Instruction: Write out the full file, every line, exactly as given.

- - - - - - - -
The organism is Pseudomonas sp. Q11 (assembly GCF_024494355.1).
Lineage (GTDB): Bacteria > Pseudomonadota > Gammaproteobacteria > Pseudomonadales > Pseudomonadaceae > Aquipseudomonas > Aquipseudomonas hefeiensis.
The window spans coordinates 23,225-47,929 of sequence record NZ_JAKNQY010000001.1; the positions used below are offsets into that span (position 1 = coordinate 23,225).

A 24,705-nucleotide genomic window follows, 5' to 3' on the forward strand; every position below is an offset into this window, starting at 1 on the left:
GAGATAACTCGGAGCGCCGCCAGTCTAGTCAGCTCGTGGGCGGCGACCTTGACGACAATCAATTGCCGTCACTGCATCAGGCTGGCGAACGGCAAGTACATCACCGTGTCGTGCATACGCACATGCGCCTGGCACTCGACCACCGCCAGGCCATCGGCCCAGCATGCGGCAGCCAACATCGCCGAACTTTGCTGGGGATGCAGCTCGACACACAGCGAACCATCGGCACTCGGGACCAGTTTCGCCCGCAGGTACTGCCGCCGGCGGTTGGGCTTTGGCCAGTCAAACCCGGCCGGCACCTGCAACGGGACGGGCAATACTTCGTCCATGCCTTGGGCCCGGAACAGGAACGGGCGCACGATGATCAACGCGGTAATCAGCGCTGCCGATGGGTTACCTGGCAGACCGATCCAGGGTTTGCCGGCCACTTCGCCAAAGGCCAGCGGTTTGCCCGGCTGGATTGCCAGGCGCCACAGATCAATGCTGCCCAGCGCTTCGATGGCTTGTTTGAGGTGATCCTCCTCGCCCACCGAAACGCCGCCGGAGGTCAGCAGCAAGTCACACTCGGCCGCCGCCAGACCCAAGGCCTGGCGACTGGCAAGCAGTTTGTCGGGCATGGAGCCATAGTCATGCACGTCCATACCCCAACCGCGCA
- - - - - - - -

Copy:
The organism is Pseudomonas sp. Q11 (assembly GCF_024494355.1).
Lineage (GTDB): Bacteria > Pseudomonadota > Gammaproteobacteria > Pseudomonadales > Pseudomonadaceae > Aquipseudomonas > Aquipseudomonas hefeiensis.
The window spans coordinates 23,225-47,929 of sequence record NZ_JAKNQY010000001.1; the positions used below are offsets into that span (position 1 = coordinate 23,225).

A 24,705-nucleotide genomic window follows, 5' to 3' on the forward strand; every position below is an offset into this window, starting at 1 on the left:
GAGATAACTCGGAGCGCCGCCAGTCTAGTCAGCTCGTGGGCGGCGACCTTGACGACAATCAATTGCCGTCACTGCATCAGGCTGGCGAACGGCAAGTACATCACCGTGTCGTGCATACGCACATGCGCCTGGCACTCGACCACCGCCAGGCCATCGGCCCAGCATGCGGCAGCCAACATCGCCGAACTTTGCTGGGGATGCAGCTCGACACACAGCGAACCATCGGCACTCGGGACCAGTTTCGCCCGCAGGTACTGCCGCCGGCGGTTGGGCTTTGGCCAGTCAAACCCGGCCGGCACCTGCAACGGGACGGGCAATACTTCGTCCATGCCTTGGGCCCGGAACAGGAACGGGCGCACGATGATCAACGCGGTAATCAGCGCTGCCGATGGGTTACCTGGCAGACCGATCCAGGGTTTGCCGGCCACTTCGCCAAAGGCCAGCGGTTTGCCCGGCTGGATTGCCAGGCGCCACAGATCAATGCTGCCCAGCGCTTCGATGGCTTGTTTGAGGTGATCCTCCTCGCCCACCGAAACGCCGCCGGAGGTCAGCAGCAAGTCACACTCGGCCGCCGCCAGACCCAAGGCCTGGCGACTGGCAAGCAGTTTGTCGGGCATGGAGCCATAGTCATGCACGTCCATACCCCAACCGCGCA